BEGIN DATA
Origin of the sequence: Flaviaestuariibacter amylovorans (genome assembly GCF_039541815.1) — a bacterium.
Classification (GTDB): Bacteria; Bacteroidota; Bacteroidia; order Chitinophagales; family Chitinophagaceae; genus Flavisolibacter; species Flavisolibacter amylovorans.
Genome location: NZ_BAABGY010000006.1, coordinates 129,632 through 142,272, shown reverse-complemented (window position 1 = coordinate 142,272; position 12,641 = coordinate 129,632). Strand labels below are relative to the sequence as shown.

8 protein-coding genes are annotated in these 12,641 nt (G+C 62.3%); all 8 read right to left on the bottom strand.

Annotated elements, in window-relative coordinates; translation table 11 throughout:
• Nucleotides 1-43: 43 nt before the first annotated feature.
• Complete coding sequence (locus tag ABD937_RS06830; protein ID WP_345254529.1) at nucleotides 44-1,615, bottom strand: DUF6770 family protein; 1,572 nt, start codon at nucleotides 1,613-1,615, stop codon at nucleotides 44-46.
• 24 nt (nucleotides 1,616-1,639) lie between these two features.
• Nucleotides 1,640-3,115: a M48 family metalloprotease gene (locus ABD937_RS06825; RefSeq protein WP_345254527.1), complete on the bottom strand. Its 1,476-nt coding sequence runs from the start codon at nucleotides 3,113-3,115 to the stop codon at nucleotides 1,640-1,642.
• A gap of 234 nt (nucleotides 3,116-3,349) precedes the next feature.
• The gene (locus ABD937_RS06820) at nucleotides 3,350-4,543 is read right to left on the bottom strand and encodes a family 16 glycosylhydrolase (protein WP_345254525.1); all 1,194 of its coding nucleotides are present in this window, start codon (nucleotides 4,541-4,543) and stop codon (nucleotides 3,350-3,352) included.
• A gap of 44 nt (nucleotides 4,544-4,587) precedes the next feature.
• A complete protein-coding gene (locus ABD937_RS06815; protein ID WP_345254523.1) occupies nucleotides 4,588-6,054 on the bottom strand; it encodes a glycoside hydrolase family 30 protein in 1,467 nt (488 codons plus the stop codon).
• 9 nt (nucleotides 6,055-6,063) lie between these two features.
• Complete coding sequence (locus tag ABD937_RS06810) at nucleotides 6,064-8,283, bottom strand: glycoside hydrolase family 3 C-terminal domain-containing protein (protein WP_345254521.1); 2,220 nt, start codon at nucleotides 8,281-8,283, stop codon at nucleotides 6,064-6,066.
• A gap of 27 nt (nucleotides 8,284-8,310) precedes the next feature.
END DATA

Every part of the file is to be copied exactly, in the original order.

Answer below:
Origin of the sequence: Flaviaestuariibacter amylovorans (genome assembly GCF_039541815.1) — a bacterium.
Classification (GTDB): Bacteria; Bacteroidota; Bacteroidia; order Chitinophagales; family Chitinophagaceae; genus Flavisolibacter; species Flavisolibacter amylovorans.
Genome location: NZ_BAABGY010000006.1, coordinates 129,632 through 142,272, shown reverse-complemented (window position 1 = coordinate 142,272; position 12,641 = coordinate 129,632). Strand labels below are relative to the sequence as shown.

8 protein-coding genes are annotated in these 12,641 nt (G+C 62.3%); all 8 read right to left on the bottom strand.

Annotated elements, in window-relative coordinates; translation table 11 throughout:
• Nucleotides 1-43: 43 nt before the first annotated feature.
• Complete coding sequence (locus tag ABD937_RS06830; protein ID WP_345254529.1) at nucleotides 44-1,615, bottom strand: DUF6770 family protein; 1,572 nt, start codon at nucleotides 1,613-1,615, stop codon at nucleotides 44-46.
• 24 nt (nucleotides 1,616-1,639) lie between these two features.
• Nucleotides 1,640-3,115: a M48 family metalloprotease gene (locus ABD937_RS06825; RefSeq protein WP_345254527.1), complete on the bottom strand. Its 1,476-nt coding sequence runs from the start codon at nucleotides 3,113-3,115 to the stop codon at nucleotides 1,640-1,642.
• A gap of 234 nt (nucleotides 3,116-3,349) precedes the next feature.
• The gene (locus ABD937_RS06820) at nucleotides 3,350-4,543 is read right to left on the bottom strand and encodes a family 16 glycosylhydrolase (protein WP_345254525.1); all 1,194 of its coding nucleotides are present in this window, start codon (nucleotides 4,541-4,543) and stop codon (nucleotides 3,350-3,352) included.
• A gap of 44 nt (nucleotides 4,544-4,587) precedes the next feature.
• A complete protein-coding gene (locus ABD937_RS06815; protein ID WP_345254523.1) occupies nucleotides 4,588-6,054 on the bottom strand; it encodes a glycoside hydrolase family 30 protein in 1,467 nt (488 codons plus the stop codon).
• 9 nt (nucleotides 6,055-6,063) lie between these two features.
• Complete coding sequence (locus tag ABD937_RS06810) at nucleotides 6,064-8,283, bottom strand: glycoside hydrolase family 3 C-terminal domain-containing protein (protein WP_345254521.1); 2,220 nt, start codon at nucleotides 8,281-8,283, stop codon at nucleotides 6,064-6,066.
• A gap of 27 nt (nucleotides 8,284-8,310) precedes the next feature.